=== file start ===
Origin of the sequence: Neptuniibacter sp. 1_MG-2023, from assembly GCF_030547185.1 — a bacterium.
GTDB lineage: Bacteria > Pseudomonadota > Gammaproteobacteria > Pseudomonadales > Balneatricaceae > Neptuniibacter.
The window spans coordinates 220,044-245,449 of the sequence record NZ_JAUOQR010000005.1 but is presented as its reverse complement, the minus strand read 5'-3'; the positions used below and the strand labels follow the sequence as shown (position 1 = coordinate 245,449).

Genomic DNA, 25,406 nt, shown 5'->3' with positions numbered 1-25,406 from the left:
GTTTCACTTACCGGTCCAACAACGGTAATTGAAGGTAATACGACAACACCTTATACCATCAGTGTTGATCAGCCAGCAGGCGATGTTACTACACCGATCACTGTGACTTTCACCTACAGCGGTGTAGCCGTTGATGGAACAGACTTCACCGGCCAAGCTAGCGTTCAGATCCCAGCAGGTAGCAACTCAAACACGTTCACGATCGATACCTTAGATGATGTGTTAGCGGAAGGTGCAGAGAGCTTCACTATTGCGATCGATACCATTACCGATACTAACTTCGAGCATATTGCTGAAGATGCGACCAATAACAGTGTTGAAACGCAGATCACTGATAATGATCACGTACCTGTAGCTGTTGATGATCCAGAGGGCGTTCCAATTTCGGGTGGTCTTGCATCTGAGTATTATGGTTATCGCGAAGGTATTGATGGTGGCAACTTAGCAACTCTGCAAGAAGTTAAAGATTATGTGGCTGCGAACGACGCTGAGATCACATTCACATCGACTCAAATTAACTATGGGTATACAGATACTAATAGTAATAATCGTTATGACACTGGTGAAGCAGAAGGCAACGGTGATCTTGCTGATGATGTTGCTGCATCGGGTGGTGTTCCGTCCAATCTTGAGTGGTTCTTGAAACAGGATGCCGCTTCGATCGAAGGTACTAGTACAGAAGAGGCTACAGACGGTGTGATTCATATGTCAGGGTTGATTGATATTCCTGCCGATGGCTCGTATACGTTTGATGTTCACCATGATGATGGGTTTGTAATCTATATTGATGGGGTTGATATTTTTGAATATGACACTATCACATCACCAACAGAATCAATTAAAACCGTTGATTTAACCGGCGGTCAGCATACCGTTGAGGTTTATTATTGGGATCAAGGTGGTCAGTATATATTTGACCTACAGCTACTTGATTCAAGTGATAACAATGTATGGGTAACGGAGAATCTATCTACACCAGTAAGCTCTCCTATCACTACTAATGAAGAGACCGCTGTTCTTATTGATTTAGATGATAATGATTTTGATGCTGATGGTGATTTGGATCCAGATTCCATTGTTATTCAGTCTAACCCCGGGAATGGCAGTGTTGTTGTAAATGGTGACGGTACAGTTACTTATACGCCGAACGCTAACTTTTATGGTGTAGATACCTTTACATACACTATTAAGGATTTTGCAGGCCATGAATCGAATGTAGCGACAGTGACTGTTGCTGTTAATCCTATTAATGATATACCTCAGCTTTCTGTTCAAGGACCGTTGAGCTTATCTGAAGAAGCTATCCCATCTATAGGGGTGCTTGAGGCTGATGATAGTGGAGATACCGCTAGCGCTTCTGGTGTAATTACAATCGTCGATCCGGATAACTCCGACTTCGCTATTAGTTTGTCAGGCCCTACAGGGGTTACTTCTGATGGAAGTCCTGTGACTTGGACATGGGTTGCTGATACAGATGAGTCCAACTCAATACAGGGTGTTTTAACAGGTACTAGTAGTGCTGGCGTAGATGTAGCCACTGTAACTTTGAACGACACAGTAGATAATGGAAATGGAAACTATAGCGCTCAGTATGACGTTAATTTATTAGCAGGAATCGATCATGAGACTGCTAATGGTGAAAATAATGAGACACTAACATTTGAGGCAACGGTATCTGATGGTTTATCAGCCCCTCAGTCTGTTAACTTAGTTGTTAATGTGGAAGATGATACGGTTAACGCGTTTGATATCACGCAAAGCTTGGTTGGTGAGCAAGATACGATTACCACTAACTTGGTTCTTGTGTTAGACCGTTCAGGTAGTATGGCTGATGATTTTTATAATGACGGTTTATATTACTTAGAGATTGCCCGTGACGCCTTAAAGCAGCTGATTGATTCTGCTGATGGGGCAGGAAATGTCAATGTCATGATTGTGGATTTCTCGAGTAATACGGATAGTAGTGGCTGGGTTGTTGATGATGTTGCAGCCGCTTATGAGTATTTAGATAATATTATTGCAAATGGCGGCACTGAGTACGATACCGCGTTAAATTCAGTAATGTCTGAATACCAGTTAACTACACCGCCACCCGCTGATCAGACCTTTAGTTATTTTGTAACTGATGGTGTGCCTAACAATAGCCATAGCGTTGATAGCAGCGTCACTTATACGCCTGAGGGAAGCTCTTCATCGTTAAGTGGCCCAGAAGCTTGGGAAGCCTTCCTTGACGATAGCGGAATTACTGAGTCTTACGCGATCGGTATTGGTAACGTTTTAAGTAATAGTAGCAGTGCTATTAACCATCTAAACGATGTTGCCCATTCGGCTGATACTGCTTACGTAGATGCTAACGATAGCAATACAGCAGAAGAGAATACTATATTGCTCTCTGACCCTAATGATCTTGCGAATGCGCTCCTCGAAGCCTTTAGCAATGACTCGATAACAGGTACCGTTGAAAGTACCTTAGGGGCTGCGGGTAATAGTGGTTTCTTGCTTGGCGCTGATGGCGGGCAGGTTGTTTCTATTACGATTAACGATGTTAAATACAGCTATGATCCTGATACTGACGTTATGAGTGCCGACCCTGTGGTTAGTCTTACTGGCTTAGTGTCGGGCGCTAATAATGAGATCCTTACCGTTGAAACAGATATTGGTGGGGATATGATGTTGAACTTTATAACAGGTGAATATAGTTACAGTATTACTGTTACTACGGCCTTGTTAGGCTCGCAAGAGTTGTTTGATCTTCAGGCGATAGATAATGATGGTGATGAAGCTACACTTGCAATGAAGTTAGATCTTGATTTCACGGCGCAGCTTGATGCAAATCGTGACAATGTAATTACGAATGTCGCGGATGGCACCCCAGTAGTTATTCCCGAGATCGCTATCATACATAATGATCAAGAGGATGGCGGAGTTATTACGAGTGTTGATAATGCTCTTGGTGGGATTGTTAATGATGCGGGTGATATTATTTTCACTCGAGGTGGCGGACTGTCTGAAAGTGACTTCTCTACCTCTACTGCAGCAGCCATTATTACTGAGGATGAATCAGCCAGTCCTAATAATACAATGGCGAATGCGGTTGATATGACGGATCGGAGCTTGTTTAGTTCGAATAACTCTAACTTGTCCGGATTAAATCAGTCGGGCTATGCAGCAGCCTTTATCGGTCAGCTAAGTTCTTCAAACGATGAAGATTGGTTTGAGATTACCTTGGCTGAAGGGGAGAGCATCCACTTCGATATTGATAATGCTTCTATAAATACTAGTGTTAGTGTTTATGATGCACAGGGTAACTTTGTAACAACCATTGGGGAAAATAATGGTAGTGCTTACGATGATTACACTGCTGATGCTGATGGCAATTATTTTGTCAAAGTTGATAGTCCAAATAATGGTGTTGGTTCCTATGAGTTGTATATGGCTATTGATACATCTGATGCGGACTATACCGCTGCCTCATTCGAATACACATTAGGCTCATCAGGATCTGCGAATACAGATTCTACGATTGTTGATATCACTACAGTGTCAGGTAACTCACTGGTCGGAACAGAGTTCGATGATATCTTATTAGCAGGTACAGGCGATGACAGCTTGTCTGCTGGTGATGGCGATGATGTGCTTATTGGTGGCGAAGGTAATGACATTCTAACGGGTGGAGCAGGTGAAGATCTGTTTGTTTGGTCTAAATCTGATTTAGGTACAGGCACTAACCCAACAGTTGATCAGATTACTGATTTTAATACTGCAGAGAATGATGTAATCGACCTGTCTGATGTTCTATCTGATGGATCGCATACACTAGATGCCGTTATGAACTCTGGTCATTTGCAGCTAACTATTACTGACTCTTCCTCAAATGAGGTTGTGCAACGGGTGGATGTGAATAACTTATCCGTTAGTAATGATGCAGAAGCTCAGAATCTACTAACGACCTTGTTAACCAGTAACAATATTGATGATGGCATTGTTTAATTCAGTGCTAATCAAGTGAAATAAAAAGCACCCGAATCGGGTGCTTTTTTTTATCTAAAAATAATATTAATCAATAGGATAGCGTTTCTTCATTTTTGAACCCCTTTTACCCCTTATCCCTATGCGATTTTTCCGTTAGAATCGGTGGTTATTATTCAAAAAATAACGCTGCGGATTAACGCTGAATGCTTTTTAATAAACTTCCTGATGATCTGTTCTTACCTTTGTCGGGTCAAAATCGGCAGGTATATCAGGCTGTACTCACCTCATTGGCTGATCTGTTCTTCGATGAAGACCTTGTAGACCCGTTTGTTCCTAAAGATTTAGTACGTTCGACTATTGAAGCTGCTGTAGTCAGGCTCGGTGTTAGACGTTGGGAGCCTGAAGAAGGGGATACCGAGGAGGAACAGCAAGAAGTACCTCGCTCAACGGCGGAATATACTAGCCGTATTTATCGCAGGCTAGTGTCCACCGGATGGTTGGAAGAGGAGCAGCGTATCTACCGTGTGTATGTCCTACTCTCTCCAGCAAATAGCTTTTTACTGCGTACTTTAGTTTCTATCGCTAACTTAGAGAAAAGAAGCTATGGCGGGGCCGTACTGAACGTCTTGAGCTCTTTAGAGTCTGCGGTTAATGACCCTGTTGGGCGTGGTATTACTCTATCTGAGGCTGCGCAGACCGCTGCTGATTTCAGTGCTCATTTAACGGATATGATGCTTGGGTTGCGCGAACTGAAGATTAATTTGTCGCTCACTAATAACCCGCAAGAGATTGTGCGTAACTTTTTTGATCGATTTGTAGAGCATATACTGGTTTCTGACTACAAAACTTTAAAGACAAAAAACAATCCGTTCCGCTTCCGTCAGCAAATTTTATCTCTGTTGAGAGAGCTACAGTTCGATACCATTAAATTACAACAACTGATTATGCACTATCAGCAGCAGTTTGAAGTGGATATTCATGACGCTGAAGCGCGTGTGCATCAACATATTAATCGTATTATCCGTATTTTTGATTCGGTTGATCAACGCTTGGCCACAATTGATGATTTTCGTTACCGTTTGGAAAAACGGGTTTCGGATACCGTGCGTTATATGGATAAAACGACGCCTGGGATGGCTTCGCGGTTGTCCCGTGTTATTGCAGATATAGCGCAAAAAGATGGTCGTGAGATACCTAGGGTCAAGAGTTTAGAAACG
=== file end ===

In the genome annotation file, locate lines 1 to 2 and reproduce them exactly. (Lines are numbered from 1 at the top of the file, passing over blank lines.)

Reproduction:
Origin of the sequence: Neptuniibacter sp. 1_MG-2023, from assembly GCF_030547185.1 — a bacterium.
GTDB lineage: Bacteria > Pseudomonadota > Gammaproteobacteria > Pseudomonadales > Balneatricaceae > Neptuniibacter.